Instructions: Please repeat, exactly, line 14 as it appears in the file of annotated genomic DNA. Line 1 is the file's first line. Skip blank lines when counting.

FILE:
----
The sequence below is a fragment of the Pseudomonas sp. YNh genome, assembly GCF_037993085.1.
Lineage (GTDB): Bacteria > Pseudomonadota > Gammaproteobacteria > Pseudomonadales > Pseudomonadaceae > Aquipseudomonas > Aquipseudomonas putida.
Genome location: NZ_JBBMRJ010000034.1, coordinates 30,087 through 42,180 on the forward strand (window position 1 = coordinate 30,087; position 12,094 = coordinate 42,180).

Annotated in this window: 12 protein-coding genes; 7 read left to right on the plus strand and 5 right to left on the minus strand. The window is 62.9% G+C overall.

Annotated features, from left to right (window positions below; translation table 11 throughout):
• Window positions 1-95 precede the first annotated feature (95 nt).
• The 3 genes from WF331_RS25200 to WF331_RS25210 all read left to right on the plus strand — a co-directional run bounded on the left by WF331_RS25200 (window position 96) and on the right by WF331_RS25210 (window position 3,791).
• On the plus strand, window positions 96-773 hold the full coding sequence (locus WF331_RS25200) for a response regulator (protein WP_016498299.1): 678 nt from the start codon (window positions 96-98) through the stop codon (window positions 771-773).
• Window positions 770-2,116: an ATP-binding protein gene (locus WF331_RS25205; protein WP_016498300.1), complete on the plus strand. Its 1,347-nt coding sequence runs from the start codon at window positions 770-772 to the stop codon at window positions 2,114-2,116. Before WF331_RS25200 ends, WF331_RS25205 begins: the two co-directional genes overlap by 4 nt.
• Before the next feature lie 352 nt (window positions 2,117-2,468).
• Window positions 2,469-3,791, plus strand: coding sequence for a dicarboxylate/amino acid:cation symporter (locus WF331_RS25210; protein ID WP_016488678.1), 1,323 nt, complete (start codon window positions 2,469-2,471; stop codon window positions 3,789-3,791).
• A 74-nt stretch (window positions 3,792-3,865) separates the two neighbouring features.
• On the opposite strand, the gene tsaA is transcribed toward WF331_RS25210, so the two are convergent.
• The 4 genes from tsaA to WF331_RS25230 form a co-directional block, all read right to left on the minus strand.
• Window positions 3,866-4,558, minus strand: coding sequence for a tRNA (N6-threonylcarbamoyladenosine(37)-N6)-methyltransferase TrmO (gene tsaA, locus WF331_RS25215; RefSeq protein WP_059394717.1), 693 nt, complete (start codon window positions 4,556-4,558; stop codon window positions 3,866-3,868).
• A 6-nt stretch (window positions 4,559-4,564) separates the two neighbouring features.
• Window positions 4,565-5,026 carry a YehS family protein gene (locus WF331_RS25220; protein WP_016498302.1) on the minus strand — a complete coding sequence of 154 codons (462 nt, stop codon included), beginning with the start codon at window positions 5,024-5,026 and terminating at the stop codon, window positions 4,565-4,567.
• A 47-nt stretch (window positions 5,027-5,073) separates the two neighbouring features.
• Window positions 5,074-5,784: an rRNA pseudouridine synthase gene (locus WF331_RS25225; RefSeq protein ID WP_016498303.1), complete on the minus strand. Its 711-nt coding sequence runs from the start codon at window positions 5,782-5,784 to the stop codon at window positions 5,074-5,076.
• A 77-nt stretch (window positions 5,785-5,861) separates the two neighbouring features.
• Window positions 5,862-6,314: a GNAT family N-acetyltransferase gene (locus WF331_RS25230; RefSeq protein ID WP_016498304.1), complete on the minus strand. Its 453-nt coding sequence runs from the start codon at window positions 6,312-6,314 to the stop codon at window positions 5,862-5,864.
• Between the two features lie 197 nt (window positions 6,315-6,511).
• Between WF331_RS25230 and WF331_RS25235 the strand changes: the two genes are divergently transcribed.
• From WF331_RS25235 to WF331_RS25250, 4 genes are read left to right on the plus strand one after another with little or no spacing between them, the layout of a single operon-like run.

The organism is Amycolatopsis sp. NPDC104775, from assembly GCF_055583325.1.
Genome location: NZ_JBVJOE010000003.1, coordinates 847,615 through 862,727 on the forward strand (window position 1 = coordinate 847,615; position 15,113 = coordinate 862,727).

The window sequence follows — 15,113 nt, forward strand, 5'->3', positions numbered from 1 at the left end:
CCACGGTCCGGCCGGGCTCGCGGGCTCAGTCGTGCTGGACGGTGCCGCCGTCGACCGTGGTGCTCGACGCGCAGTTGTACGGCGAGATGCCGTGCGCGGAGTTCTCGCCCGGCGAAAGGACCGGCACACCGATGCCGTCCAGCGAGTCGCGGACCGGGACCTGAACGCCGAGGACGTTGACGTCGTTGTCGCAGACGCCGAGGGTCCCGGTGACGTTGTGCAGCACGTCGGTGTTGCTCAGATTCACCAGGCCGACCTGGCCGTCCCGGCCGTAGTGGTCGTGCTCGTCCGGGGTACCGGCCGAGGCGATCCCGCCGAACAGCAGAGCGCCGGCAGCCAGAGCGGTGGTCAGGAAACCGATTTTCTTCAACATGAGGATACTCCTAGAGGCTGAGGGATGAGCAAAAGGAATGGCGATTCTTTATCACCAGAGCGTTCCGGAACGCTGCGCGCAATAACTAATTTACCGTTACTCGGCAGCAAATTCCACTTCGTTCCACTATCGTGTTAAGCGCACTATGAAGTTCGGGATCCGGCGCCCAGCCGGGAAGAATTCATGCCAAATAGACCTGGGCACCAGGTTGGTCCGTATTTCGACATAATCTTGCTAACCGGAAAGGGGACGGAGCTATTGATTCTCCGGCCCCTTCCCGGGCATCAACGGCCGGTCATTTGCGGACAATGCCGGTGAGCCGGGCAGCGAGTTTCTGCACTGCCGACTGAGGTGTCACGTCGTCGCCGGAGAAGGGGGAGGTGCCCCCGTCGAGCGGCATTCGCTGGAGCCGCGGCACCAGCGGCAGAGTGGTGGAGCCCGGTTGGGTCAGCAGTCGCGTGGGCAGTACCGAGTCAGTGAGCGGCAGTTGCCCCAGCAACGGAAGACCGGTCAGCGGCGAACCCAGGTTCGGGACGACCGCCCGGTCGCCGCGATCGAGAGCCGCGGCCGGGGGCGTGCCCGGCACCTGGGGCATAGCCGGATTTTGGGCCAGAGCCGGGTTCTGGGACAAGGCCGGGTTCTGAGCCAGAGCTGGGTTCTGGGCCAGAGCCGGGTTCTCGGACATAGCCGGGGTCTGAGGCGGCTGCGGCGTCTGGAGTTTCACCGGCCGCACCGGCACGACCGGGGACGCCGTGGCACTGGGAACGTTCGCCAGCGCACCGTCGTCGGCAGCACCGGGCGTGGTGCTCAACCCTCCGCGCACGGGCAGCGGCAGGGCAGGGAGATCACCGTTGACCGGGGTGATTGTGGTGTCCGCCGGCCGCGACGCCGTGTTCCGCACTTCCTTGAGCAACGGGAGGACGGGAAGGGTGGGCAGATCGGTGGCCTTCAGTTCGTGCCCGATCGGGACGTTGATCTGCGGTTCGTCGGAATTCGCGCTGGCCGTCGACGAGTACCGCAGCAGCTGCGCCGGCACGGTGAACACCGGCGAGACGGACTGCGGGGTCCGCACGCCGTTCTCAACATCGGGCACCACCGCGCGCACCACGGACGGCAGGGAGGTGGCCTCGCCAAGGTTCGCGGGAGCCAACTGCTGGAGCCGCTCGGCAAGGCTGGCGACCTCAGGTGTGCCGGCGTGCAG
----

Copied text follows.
• The 4 genes from tsaA to WF331_RS25230 form a co-directional block, all read right to left on the minus strand.